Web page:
Moscow (CNN) — The closure of Europe’s skies to Russia’s airplanes has created real problems for travelers trying to fly both to and from the country as it continues its invasion of Ukraine.
That’s led to a scramble for the last planes in and out. For some passengers it was a race against time — as successive airlines canceled flights to comply with airspace restrictions or the logistical problems created by newly imposed sanctions.
Trying to reach CNN’s Moscow bureau from London on Sunday, I experienced some of the challenges other passengers must’ve faced, trying to slip across borders as they slammed shut.
I was originally booked to fly early in the day from London’s Heathrow on a Lufthansa flight via Frankfurt. All looked OK earlier in the day, even though the UK and Russia had already severed direct air links.
More airspace closures followed in the subsequent hours, but Lufthansa remained on track, right up until 11 p.m. — just eight hours before check-in — when I discovered my flight was canceled as Lufthansa pulled the plug on all its Russia-bound routes.
The next few hours were a frantic search for an alternative flight that wasn’t in danger of being grounded.
One possible plan might have been to fly via Casablanca on Air Maroc, but despite the prospect of a brief journey south out of the cold European winter, it was quickly dismissed as an option. The risk of being stranded in Morocco if the second leg of the journey was scrapped for similar reasons was too great. It would also have taken too long.
Instead, flying on Greece’s Aegean Airways and transiting at Athens seemed like the best solution, although my flight was due to arrive at 4 a.m. on Monday — a punishing time ahead of what was likely to be a hectic work schedule.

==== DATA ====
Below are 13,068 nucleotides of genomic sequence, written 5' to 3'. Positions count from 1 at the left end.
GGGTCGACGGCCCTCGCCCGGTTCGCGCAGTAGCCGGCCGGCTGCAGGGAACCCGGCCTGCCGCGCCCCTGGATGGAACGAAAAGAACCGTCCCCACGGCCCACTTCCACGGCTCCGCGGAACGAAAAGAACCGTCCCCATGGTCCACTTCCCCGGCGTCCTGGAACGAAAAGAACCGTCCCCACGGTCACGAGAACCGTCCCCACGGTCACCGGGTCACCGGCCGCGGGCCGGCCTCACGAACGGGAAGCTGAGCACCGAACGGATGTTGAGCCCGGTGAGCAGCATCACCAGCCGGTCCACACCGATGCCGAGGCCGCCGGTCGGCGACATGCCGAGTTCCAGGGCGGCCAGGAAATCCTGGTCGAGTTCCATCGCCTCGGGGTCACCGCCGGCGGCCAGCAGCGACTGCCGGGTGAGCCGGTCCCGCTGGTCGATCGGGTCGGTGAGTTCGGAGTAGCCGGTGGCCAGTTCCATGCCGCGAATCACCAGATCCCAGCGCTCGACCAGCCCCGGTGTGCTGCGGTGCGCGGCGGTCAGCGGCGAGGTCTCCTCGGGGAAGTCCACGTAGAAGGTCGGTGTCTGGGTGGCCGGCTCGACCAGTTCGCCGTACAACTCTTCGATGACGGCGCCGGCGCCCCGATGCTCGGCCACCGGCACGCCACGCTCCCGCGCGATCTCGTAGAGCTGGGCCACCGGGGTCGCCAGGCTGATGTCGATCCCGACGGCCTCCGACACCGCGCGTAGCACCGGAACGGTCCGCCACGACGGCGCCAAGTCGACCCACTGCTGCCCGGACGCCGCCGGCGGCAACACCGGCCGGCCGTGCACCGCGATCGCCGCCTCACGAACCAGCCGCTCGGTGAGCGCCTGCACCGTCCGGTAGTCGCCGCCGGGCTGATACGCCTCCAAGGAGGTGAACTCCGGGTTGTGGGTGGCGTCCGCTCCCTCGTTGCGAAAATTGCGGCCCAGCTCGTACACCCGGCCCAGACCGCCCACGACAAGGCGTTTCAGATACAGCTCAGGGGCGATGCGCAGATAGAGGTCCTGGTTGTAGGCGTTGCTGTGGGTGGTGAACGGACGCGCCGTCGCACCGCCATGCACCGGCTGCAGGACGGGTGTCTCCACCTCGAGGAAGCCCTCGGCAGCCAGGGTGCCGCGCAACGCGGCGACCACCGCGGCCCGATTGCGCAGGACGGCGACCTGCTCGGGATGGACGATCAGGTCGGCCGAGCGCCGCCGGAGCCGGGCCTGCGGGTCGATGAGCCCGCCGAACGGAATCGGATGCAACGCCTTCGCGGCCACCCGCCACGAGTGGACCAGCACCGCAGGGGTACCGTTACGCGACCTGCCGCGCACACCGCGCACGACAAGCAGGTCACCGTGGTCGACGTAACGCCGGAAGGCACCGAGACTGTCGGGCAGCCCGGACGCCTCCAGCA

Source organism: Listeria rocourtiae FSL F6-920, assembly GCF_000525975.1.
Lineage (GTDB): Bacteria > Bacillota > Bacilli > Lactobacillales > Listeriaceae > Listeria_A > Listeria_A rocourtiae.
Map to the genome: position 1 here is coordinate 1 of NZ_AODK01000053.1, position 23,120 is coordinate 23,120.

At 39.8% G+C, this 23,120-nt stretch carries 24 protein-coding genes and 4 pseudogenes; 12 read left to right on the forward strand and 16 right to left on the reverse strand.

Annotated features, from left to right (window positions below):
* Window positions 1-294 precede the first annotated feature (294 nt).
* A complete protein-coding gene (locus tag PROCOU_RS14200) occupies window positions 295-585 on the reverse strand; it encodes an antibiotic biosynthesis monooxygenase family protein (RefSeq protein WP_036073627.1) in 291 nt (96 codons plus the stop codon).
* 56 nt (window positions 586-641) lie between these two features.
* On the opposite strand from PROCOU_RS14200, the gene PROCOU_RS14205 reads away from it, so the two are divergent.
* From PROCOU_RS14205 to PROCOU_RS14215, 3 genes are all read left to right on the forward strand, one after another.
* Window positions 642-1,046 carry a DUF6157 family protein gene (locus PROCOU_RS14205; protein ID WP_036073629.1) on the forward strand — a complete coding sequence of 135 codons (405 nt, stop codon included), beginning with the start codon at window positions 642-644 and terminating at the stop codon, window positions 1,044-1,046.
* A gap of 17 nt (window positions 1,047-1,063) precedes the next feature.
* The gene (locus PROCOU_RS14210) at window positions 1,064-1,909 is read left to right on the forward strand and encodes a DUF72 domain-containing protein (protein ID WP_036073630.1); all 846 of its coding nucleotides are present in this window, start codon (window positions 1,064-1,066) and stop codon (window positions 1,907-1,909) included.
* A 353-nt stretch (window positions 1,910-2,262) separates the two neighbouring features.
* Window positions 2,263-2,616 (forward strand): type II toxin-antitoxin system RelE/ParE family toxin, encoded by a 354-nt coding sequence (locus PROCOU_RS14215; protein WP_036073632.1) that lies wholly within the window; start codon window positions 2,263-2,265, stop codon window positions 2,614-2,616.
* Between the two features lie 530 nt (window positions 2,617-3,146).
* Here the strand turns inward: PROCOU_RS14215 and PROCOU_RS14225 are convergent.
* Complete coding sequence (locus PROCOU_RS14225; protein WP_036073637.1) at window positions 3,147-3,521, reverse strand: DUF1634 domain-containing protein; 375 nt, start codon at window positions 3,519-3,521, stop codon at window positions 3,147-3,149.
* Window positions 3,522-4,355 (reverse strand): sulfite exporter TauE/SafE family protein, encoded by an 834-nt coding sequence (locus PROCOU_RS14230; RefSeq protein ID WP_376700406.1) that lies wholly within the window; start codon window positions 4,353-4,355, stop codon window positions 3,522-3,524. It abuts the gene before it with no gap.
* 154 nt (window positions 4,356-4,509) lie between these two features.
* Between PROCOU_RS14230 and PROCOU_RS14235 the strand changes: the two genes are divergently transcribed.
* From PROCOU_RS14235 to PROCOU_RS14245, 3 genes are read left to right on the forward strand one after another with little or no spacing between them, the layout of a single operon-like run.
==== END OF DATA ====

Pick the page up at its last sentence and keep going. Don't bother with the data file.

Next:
As I drove to Heathrow on Sunday, and more airlines pulled the plug on flights to Moscow, I began to feel more pessimistic about my chances of reaching Moscow.
It was quite possible that while I was in the air on the first leg of my journey, Greece or the wider European Union might impose sanctions, possibly forcing the airline to suspend flights to Russia.
If that happened, I could be stuck in Athens and forced to arrange a frustrating flight back home.
On Saturday, Air France subsidiary KLM was forced to turn around two flights while they were in the air to Moscow and St. Petersburg over fears that European sanctions might mean the airline was unable to send spare aviation parts to Russia.
This could have meant the airliners being stranded in those cities if they developed technical issues.
There seemed no alternative then but to take the risk without another viable option to reach Moscow quickly.
The first leg of my journey was predictably uneventful. As the plane came to a halt at Athens airport late on Sunday evening, I searched for news of any new sanctions being announced or more airline cancellations as soon as I could. So far, nothing.
I boarded the second plane after a brief stopover in the Greek capital, with every stage of the usually mundane takeoff procedure taking on extra significance given the heightened fears of flights being canceled or turned around. Doors closing. Plane taxiing. Liftoff! Surely nothing could go wrong now.
It didn’t — although while I was in the air, the EU announced it would close its airspace to Russian traffic.
My airplane flew into snowy Moscow from the south, skirting Ukraine’s airspace that is closed in the wake of the invasion, and landed safely.
The question now, in the wake of Monday’s closure of Russian airspace to 36 countries, is when and how I’ll make the return journey.
Top image credit: Peter Wilkinson/CNN